Shalhevet students say why they voted for Trump

School mock election Nov. 8 mock election saw Trump win 91 – 84, surprising many.

When President-elect Donald Trump won 91-84 in Shalhevet’s mock election Nov. 8, many thought people had voted for him as a joke.  After all, a schoolwide poll in September had found him trailing former Secretary of State Hillary Clinton by four percentage points.

But interviews with students and staff after Mr. Trump actually won on Election Day showed otherwise.

Shalhevet’s Trump supporters interviewed in school offered arguments that seemed to be straight out of campaign commercials, though with the addition of rationale concerning Israel.

Ezra Fax
VOTING: Students with last names in the first half of the alphabet voted outside the STEM lab on the second floor during Mock Election Nov. 8. Shalhevet followed national trends, with an upset victory for Donald Trump.

“I don’t think that Hillary understands the Middle East conflict,” said sophomore Honor Fuchs.

“The countries that gave her tons of money through the Clinton Foundation worry me. I like most of his policies – lower taxes, less government and government spending.”

According to Haaretz, Ms. Clinton has the longest track record out of the other presidential candidates for supporting the State of Israel in the government.

But according to the New York Times, the Clinton Foundation has received tens of millions of dollars from countries including Saudi Arabia, Qatar, Kuwait, and Algeria. Also, the e Times reported that many Jews in Florida supported Trump because Ms. Clinton supported Iran Deal, which they think will endanger Israel.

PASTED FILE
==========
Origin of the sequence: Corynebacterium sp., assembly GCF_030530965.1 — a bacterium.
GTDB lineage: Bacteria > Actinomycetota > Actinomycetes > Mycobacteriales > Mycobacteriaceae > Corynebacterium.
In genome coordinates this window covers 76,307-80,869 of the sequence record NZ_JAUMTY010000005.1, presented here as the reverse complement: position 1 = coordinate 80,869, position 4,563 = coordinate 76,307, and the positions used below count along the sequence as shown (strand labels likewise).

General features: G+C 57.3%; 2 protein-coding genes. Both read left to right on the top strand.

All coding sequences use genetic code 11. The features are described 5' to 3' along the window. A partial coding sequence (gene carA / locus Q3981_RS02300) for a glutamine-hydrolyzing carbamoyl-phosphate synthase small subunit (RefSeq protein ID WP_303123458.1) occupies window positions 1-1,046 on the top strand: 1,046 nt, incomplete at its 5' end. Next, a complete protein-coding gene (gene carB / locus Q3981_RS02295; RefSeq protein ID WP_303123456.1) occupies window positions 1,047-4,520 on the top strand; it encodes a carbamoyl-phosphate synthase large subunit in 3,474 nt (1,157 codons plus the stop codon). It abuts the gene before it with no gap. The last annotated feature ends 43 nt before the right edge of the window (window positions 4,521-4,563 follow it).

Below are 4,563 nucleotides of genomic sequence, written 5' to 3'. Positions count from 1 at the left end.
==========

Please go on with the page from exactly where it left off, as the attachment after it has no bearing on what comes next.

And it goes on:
“He’s better for Israel than Hillary and he’s also better for the economy than Hillary,” said junior David Khakshooy, who voted for Trump in the mock election. “He’s a businessman and his eyes are more pointed towards business than Hillary.”

While President-elect Trump has called for tax cuts and less government regulation, he also has called for massive spending on infrastructure, five times more than Mrs. Clinton’s proposals, according to The Atlantic. He says he’ll pay for it because the country will undergo such an economic boom that taxes will come pouring in.

Though many economists disagree and have criticized Trump’s tax plans, junior Aaron Silverstein said that he mainly voted for Trump because Mrs. Clinton’s domestic policies would be worse.

“Hillary … would raise minimum wage and create many regulations which would harm the economy and jobs,” said Aaron. “Another four years of a Democratic presidency would just continue Obama’s legacy of expanded government.”

Junior Maya Schechter said she voted for Trump more because of her distrust of Ms. Clinton than because of Trump’s policies.

“She seems very fake and I don’t trust her to be the leader of the free world,” said Maya. “I don’t respect what she represents.”

Even though President-elect Trump has been accused of grabbing women without their consent and has said lewd things about women, Maya said that she made her decision not based on what they do on their own, but what they will do for the United States.